Sierra Leone sees IMF support as crucial to luring investors
Sierra Leone is counting on its program with the International Monetary Fund to attract infrastructure investments and revive an economy that’s struggling to recover from the worst-ever outbreak of Ebola.
The government of President Julius Maada Bio resumed an agreement with the Washington-based lender for a $172 million extended credit facility in December after an earlier deal with the administration of his predecessor, Ernest Bai Koroma, stalled because it didn’t meet the program’s targets.
We have to shed that image of Ebola and the war and the other calamities of the past
Plagued by chronic corruption, double-digit inflation and the legacy of a civil war, economic growth probably stalled at 3.7 percent last year and has persistently failed in recent years to match expansion of as much as 21 percent prior to the outbreak of the Ebola epidemic in 2014. Growth may see a slight improvement to 5.4 percent this year, according to the IMF.
“We have to shed that image of Ebola and the war and the other calamities of the past,” Maada Bio said Tuesday in an interview with Mike McKee on Bloomberg Television. “We encourage serious investors from around the world that Sierra Leone is the place to be.”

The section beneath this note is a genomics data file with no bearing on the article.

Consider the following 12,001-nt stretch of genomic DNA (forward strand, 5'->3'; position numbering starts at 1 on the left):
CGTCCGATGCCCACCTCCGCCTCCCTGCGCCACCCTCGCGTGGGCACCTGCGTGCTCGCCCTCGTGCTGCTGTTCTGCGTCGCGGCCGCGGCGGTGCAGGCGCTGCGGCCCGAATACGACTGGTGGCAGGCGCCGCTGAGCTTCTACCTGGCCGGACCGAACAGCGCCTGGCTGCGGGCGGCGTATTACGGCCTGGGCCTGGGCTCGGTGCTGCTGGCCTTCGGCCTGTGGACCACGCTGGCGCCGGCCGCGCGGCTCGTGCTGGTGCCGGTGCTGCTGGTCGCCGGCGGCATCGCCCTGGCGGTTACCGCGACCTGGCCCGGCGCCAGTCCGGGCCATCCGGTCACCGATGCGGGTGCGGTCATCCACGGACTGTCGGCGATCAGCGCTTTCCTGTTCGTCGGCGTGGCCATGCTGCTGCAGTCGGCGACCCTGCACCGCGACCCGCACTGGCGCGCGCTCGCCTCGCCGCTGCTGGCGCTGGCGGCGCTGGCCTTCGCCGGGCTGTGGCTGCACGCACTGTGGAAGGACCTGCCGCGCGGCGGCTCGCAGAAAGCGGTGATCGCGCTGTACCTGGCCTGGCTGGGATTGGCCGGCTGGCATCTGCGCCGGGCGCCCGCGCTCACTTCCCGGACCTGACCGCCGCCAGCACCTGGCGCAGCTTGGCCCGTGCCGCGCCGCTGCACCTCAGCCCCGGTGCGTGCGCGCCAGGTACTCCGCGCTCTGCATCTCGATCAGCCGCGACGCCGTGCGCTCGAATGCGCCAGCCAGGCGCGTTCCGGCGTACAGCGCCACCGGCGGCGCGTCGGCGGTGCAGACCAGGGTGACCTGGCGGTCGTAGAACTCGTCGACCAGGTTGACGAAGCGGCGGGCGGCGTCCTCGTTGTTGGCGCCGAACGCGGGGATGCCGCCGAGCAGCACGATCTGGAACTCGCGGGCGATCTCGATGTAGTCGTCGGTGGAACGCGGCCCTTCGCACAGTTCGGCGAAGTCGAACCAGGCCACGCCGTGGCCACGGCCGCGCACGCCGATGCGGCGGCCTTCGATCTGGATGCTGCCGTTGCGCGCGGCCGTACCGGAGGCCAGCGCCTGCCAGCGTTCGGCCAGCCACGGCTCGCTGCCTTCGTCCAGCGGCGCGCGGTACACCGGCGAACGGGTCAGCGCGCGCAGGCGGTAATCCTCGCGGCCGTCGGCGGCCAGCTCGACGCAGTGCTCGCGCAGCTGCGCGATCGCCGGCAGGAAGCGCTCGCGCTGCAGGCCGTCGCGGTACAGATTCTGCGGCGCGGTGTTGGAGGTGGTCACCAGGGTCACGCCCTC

Once one of the great hopes of West African mining, the nation was hit by the iron-ore price collapse and the Ebola epidemic around the same time. While BSG Resources Ltd., controlled by billionaire Beny Steinmetz, is working to revive the Koidu mine that has produced some of the most valuable stones in the world, Sierra Leone has few other sources of foreign revenue.
Maada Bio, 54, who briefly ruled as head of a junta during a protracted civil war in the 1990s, won elections in March last year after a tight race against the candidate of the party that was led by Koroma for almost a decade.
His government will be up to the “humongous” task of bringing down inflation, which was 17.5 percent year-on-year in December, Maada Bio said. Consumer price growth probably won’t lower to single digits before 2022, according to the IMF.
“We are working very hard to bring macro-economic stability,” he said. “We are up to the task.”
(By Andre Janse van Vuuren)